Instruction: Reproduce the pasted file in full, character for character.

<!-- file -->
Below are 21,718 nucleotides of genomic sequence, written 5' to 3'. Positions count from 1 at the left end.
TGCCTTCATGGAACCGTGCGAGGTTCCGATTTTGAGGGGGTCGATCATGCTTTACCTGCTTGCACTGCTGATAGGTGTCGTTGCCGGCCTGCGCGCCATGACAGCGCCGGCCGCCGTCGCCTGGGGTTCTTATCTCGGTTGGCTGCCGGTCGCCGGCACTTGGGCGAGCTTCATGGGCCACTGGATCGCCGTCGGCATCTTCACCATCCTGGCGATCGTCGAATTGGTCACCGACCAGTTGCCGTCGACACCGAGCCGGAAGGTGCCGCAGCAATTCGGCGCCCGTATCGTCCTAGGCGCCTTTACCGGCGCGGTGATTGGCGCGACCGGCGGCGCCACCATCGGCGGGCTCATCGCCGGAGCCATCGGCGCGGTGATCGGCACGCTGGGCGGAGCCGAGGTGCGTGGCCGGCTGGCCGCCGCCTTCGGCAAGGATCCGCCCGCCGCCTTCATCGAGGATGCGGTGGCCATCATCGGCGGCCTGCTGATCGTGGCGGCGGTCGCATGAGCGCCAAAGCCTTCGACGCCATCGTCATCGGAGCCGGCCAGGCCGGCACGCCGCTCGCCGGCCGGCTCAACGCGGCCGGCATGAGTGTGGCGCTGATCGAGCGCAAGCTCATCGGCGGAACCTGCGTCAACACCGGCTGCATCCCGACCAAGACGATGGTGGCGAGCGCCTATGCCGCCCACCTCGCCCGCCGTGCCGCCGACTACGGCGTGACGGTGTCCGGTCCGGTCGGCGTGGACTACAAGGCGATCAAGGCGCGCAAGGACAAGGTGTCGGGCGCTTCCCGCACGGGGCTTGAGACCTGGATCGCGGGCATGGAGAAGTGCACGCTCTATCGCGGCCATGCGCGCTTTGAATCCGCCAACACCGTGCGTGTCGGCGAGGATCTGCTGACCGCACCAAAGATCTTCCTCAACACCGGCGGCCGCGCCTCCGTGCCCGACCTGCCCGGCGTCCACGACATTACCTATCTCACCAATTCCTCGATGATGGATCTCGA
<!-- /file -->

Below are 21,718 nucleotides of genomic sequence, written 5' to 3'. Positions count from 1 at the left end.
TGCCTTCATGGAACCGTGCGAGGTTCCGATTTTGAGGGGGTCGATCATGCTTTACCTGCTTGCACTGCTGATAGGTGTCGTTGCCGGCCTGCGCGCCATGACAGCGCCGGCCGCCGTCGCCTGGGGTTCTTATCTCGGTTGGCTGCCGGTCGCCGGCACTTGGGCGAGCTTCATGGGCCACTGGATCGCCGTCGGCATCTTCACCATCCTGGCGATCGTCGAATTGGTCACCGACCAGTTGCCGTCGACACCGAGCCGGAAGGTGCCGCAGCAATTCGGCGCCCGTATCGTCCTAGGCGCCTTTACCGGCGCGGTGATTGGCGCGACCGGCGGCGCCACCATCGGCGGGCTCATCGCCGGAGCCATCGGCGCGGTGATCGGCACGCTGGGCGGAGCCGAGGTGCGTGGCCGGCTGGCCGCCGCCTTCGGCAAGGATCCGCCCGCCGCCTTCATCGAGGATGCGGTGGCCATCATCGGCGGCCTGCTGATCGTGGCGGCGGTCGCATGAGCGCCAAAGCCTTCGACGCCATCGTCATCGGAGCCGGCCAGGCCGGCACGCCGCTCGCCGGCCGGCTCAACGCGGCCGGCATGAGTGTGGCGCTGATCGAGCGCAAGCTCATCGGCGGAACCTGCGTCAACACCGGCTGCATCCCGACCAAGACGATGGTGGCGAGCGCCTATGCCGCCCACCTCGCCCGCCGTGCCGCCGACTACGGCGTGACGGTGTCCGGTCCGGTCGGCGTGGACTACAAGGCGATCAAGGCGCGCAAGGACAAGGTGTCGGGCGCTTCCCGCACGGGGCTTGAGACCTGGATCGCGGGCATGGAGAAGTGCACGCTCTATCGCGGCCATGCGCGCTTTGAATCCGCCAACACCGTGCGTGTCGGCGAGGATCTGCTGACCGCACCAAAGATCTTCCTCAACACCGGCGGCCGCGCCTCCGTGCCCGACCTGCCCGGCGTCCACGACATTACCTATCTCACCAATTCCTCGATGATGGATCTCGA